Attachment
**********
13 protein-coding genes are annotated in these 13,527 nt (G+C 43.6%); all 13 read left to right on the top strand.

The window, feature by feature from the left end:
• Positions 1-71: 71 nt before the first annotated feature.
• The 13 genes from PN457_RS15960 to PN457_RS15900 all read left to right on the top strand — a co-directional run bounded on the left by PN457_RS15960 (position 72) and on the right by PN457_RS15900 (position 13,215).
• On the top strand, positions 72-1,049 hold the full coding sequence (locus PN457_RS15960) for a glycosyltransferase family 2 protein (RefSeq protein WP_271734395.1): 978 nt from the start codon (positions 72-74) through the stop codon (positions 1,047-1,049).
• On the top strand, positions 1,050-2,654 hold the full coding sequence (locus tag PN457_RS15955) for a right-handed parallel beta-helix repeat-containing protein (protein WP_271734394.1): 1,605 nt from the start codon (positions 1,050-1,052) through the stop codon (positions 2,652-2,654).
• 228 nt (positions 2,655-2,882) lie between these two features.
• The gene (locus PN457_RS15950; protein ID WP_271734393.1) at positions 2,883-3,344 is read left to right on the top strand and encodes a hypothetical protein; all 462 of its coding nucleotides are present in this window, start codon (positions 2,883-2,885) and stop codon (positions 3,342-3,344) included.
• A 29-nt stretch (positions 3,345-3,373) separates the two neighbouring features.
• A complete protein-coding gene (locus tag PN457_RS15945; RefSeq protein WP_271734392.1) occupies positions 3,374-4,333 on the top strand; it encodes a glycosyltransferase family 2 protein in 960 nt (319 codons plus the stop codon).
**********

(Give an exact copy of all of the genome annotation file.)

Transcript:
13 protein-coding genes are annotated in these 13,527 nt (G+C 43.6%); all 13 read left to right on the top strand.

The window, feature by feature from the left end:
• Positions 1-71: 71 nt before the first annotated feature.
• The 13 genes from PN457_RS15960 to PN457_RS15900 all read left to right on the top strand — a co-directional run bounded on the left by PN457_RS15960 (position 72) and on the right by PN457_RS15900 (position 13,215).
• On the top strand, positions 72-1,049 hold the full coding sequence (locus PN457_RS15960) for a glycosyltransferase family 2 protein (RefSeq protein WP_271734395.1): 978 nt from the start codon (positions 72-74) through the stop codon (positions 1,047-1,049).
• On the top strand, positions 1,050-2,654 hold the full coding sequence (locus tag PN457_RS15955) for a right-handed parallel beta-helix repeat-containing protein (protein WP_271734394.1): 1,605 nt from the start codon (positions 1,050-1,052) through the stop codon (positions 2,652-2,654).
• 228 nt (positions 2,655-2,882) lie between these two features.
• The gene (locus PN457_RS15950; protein ID WP_271734393.1) at positions 2,883-3,344 is read left to right on the top strand and encodes a hypothetical protein; all 462 of its coding nucleotides are present in this window, start codon (positions 2,883-2,885) and stop codon (positions 3,342-3,344) included.
• A 29-nt stretch (positions 3,345-3,373) separates the two neighbouring features.
• A complete protein-coding gene (locus tag PN457_RS15945; RefSeq protein WP_271734392.1) occupies positions 3,374-4,333 on the top strand; it encodes a glycosyltransferase family 2 protein in 960 nt (319 codons plus the stop codon).